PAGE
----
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Author: B0BERT Big red star, 1000 posts Old School Fool Add to my Favorite Fools Ignore this person (you won't see their posts anymore) Number: of 465397  
Subject: National Debt Date: 12/8/2012 9:34 AM
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What are some opinions out there as to how high the national debt can go, assuming no major improvement in GDP growth rates, without having a crisis?

Let's assume 2.5% GDP growth for ten more years. I don't see how this would be strong enough to stop us from an eventual catastrophe. I don't know when this catastrophe might happen, but I just don't see how we avoid it.

In my opinion, the two major potential drivers for GDP would be a return to 1.5 million housing starts annually and a huge push into natural gas as a transportation fuel. If these were to both happen, I could see GDP growth rates well above 2.5%. Those seem like the only major things that could support GDP enough to support a $20 Trillion or $25 Trillion debt. I can easily see housing returning to normal, I am unsure about the change in transportation fuels however.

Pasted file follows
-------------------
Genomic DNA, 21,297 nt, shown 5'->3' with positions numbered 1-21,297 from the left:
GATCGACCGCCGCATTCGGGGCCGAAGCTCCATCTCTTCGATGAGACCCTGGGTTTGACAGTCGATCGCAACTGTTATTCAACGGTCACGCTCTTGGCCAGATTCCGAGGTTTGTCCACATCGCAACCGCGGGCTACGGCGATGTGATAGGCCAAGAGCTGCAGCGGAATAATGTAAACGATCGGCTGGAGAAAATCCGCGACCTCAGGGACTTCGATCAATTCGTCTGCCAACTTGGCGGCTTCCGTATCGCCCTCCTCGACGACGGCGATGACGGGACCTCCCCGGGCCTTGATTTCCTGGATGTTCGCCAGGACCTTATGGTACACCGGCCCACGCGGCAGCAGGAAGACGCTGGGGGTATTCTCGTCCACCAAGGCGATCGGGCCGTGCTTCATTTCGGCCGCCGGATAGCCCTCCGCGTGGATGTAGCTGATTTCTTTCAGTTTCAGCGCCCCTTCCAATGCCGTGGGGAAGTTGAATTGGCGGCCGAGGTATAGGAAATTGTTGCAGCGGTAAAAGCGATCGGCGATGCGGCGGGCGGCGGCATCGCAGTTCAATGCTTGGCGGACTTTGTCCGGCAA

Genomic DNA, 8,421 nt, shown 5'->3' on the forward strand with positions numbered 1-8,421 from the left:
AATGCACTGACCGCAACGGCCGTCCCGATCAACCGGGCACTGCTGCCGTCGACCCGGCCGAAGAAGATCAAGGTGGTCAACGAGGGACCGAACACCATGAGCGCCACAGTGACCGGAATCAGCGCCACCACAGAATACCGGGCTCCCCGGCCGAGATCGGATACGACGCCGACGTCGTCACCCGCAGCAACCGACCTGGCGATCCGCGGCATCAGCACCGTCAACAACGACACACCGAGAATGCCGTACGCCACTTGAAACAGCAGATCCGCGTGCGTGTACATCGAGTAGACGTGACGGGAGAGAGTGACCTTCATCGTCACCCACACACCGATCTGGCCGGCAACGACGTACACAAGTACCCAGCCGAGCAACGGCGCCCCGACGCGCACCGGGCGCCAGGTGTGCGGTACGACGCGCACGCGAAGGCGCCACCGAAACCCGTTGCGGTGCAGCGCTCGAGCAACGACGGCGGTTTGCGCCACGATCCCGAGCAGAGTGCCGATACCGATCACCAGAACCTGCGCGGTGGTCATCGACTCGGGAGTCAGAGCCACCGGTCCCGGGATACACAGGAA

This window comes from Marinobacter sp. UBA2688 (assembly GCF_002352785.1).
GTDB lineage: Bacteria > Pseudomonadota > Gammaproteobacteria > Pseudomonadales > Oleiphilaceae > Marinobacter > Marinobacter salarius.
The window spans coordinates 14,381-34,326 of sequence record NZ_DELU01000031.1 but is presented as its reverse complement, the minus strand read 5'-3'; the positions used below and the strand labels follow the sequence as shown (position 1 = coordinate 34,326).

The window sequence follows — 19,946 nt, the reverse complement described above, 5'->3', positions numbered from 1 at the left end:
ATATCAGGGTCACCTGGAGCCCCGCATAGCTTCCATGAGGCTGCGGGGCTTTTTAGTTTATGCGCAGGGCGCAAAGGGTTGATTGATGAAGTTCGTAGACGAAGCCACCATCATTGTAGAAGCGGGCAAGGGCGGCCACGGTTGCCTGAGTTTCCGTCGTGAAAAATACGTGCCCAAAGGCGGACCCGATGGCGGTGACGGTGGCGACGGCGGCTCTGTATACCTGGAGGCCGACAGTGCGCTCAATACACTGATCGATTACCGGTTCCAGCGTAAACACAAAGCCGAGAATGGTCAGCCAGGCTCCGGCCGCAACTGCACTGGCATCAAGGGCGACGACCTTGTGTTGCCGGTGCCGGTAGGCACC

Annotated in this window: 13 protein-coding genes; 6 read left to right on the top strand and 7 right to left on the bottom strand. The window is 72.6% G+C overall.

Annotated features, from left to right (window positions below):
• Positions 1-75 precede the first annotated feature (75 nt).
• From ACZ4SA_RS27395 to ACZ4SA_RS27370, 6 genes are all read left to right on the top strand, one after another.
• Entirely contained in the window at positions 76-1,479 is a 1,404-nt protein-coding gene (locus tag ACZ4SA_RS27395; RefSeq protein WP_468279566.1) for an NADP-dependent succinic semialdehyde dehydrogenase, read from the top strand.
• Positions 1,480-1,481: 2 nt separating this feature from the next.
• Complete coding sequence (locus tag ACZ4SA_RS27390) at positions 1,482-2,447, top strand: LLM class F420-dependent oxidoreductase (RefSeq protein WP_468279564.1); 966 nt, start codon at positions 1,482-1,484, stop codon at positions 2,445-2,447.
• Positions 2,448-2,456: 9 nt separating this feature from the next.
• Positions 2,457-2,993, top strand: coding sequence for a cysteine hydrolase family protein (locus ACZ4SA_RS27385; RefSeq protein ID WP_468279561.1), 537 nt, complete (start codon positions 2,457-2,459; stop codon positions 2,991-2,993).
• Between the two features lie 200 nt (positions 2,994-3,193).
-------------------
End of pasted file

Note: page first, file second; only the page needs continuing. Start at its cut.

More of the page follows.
I suppose the alternative would be material cuts to Social Security, Medicare, Medicaid, and other entitlements. My mother recently signed up for Social Security. She has already drawn more dollars in half a year than I have paid into Social Security in five years of working. After only two years of being on Social Security, she will have received more dollars than I have paid into Social Security in my entire life, including my employer match.

I don't expect any major changes to her payments, as politicians don't want to go there, and statistics say that 10,000 baby boomers per day retire.

So, back to the original question. How far can we go without a crisis?
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